The description that follows relates to use of the invention within a spinal cord stimulation (SCS) system. However, the invention is not so limited. Rather, the invention may be used with any type of implantable medical device system. For example, the present invention may be used as part of a system employing an implantable sensor, an implantable pump, a pacemaker, a defibrillator, a cochlear stimulator, a retinal stimulator, a stimulator configured to produce coordinated limb movement, a cortical and deep brain stimulator, or in any other neural stimulator configured to treat any of a variety of conditions.
An embodiment of an external device for an implantable medical device system is described herein, where the external device has both circuitry for charging the implantable medical device and circuitry for telemetering data to and from the medical implant contained within a single housing. The external device in one embodiment includes orthogonal radiators in which both the radiators are used for data transfer, and in which at least one of the radiators is used for power transfer. Having charging and data telemetry circuitry fully integrated within a single external device conveniences both patient and clinician.
The external device 200 allows the user to control data telemetry and charging functions through a user interface 202. The user interface 202 generally allows the user to telemeter data (such as a new therapy program) from the external device 200 to the IPG 100, to charge the battery in the IPG 100, or to monitor various forms of status feedback from the IPG 100. The user interface 202 may be similar to a cell phone for example, and includes a display 265, an enter or select button 270, and menu navigation buttons 272. Soft keys 278 can be used to select various functions, which functions will vary depending on the status of the menu options available at any given time. A speaker is also included within the housing 215 to provide audio cues to the user (not shown). Alternatively, a vibration motor can provide feedback for users with hearing impairments.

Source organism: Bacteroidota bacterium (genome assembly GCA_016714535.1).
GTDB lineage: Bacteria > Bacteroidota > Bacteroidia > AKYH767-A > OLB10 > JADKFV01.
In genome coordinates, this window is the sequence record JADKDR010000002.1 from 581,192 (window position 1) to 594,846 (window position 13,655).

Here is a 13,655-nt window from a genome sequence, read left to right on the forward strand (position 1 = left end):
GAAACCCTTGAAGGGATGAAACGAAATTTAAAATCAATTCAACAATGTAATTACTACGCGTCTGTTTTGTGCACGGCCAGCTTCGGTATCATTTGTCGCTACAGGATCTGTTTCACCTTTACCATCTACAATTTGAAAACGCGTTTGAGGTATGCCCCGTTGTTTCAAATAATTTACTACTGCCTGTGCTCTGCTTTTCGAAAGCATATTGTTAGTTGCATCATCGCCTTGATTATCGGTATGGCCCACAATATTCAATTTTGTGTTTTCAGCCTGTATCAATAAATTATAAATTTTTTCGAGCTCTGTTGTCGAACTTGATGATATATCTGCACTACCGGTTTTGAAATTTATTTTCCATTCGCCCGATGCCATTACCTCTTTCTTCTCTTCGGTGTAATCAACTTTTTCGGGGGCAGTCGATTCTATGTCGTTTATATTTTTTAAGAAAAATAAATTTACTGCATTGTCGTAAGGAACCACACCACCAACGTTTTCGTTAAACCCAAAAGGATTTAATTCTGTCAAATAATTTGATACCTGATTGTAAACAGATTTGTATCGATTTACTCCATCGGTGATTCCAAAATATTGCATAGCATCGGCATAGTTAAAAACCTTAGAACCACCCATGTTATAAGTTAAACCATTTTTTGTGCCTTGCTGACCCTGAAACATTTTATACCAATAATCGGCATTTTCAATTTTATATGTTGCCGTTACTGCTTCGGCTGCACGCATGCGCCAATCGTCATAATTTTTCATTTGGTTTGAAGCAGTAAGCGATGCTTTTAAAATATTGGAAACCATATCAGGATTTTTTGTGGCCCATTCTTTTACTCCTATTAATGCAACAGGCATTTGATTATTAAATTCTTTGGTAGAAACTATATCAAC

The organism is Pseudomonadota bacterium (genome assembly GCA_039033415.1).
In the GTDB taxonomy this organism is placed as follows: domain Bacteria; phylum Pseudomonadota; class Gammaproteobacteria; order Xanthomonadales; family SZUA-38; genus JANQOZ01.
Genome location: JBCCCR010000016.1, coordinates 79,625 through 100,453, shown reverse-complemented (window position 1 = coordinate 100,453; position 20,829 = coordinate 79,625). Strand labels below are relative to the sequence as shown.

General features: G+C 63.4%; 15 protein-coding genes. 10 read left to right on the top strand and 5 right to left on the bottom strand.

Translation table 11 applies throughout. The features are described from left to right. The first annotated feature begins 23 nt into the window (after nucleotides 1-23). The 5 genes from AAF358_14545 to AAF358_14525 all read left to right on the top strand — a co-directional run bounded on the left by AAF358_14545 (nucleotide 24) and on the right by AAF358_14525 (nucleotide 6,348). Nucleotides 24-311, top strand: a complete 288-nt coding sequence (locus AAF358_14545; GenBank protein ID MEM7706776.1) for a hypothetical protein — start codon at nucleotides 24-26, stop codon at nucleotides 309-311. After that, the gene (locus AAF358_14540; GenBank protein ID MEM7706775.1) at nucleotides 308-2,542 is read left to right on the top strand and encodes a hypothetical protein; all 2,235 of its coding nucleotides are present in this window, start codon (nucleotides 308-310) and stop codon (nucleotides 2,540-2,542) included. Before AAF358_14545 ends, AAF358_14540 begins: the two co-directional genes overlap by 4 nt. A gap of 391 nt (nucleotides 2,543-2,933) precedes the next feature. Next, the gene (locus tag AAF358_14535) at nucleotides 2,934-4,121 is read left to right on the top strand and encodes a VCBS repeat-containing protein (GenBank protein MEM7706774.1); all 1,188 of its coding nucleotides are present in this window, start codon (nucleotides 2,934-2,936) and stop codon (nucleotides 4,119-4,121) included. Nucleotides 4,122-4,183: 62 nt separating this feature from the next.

The display 265 optimally displays both text and graphics to convey necessary information to the patient such as menu options, stimulation settings, IPG battery status, external device battery status, or to indicate if stimulation is on or off, or to indicate the status of charging. The display 265 may comprise a monochrome liquid crystal display (LCD) using twisted nematic (TN) or super twisted nematic (STN) liquid crystal technology, as described further in U.S. patent application Ser. No. 11/935,111, filed Nov. 5, 2007, which is incorporated herein by reference in its entirety. The display 265 may also comprise a color display such as a color super twisted nematic (CSTN), a thin-film transistor (TFT) LCD, or an organic light-emitting diode (OLED) display, which again are discussed in the '111 application.
Whether telemetry data or power is transferred to the IPG via radiators 62a and 62b depends upon whether the external device 200 is in telemetry mode or power transfer mode. In telemetry mode, the alternating current energizing radiators 62a and/or 62b can be a carrier signal modulated with the data, e.g., using an FSK modulated protocol as described earlier. In power transfer mode, the radiator 62a can be simply energized with an unmodulated carrier signal. The radiators 62a and 62b can also receive telemetry transmitted by the IPG 100.
The front view discloses a PCB 120 which carries the display 265 and switches 122 comprising user interface 202. Switches 122 couple with the bottom surfaces of soft keys 270-274 shown in